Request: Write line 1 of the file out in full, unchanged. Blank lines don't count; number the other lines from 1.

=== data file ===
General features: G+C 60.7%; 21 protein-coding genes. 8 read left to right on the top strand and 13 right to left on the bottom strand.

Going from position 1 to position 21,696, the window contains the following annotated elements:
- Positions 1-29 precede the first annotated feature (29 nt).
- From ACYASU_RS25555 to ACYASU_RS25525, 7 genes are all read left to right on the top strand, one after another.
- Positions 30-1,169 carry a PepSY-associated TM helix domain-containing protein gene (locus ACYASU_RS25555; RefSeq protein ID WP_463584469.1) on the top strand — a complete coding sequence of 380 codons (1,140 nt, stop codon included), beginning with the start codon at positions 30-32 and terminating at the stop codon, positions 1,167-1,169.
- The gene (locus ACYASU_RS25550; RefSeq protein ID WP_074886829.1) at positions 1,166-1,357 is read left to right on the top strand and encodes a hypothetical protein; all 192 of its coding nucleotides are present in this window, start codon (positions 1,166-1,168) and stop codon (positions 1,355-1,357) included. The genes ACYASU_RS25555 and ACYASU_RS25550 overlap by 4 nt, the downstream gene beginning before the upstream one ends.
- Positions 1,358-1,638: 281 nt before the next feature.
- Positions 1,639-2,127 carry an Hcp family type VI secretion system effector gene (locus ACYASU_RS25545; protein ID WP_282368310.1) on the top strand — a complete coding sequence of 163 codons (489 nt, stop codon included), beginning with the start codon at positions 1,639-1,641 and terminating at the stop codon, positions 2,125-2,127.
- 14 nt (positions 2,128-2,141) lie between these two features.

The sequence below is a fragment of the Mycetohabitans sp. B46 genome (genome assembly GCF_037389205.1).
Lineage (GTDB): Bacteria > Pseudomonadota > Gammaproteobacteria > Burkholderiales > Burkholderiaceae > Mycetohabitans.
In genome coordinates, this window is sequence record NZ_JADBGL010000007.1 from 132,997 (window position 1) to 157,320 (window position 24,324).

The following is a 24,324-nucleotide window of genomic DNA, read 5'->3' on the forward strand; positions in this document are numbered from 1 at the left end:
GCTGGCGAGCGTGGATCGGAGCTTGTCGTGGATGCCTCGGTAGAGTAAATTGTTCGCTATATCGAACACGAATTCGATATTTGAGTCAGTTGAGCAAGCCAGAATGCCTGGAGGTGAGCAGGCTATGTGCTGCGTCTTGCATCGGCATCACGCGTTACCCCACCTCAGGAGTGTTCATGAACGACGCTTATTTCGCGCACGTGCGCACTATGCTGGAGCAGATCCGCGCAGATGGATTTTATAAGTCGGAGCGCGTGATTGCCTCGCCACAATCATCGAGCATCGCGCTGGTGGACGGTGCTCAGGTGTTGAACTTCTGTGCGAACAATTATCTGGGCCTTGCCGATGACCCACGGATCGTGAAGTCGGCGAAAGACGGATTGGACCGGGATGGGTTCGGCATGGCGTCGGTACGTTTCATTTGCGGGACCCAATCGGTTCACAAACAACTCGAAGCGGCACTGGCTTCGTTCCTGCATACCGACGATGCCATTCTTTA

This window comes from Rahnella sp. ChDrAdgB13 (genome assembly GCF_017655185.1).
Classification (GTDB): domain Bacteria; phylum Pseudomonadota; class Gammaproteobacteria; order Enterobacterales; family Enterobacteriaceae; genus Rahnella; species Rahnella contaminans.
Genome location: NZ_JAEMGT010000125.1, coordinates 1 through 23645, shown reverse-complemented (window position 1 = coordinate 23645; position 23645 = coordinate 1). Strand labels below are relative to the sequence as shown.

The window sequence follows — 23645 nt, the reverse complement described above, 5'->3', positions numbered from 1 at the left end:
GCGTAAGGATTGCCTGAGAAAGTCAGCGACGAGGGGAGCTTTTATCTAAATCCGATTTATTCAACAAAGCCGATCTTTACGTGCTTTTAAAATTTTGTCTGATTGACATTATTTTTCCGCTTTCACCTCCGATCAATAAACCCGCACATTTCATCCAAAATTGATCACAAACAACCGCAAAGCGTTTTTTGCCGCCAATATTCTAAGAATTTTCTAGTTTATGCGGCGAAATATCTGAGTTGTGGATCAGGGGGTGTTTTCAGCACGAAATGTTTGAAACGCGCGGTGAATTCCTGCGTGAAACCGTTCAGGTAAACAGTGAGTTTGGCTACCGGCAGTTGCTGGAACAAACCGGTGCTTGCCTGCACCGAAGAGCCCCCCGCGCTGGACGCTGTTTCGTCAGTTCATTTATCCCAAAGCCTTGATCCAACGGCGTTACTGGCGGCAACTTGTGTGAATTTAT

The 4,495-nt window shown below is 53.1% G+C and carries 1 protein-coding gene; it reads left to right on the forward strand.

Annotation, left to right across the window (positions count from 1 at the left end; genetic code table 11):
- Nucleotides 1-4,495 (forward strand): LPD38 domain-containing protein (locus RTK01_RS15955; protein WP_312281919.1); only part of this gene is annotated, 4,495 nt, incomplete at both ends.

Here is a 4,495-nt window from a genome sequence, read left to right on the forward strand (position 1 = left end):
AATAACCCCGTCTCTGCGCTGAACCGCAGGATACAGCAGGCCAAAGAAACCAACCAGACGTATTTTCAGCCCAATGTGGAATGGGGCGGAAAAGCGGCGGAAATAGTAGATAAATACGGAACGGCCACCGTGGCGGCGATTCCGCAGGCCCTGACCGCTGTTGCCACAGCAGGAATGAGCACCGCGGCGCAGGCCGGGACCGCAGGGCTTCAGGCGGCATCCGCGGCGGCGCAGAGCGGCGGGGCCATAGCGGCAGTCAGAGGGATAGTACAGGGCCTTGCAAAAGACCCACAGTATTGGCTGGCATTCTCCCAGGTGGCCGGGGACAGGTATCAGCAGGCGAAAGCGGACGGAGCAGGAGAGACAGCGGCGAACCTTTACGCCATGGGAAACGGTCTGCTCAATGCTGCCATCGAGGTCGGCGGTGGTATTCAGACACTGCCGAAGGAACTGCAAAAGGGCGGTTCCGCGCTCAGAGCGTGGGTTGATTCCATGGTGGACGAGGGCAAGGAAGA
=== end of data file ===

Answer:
General features: G+C 60.7%; 21 protein-coding genes. 8 read left to right on the top strand and 13 right to left on the bottom strand.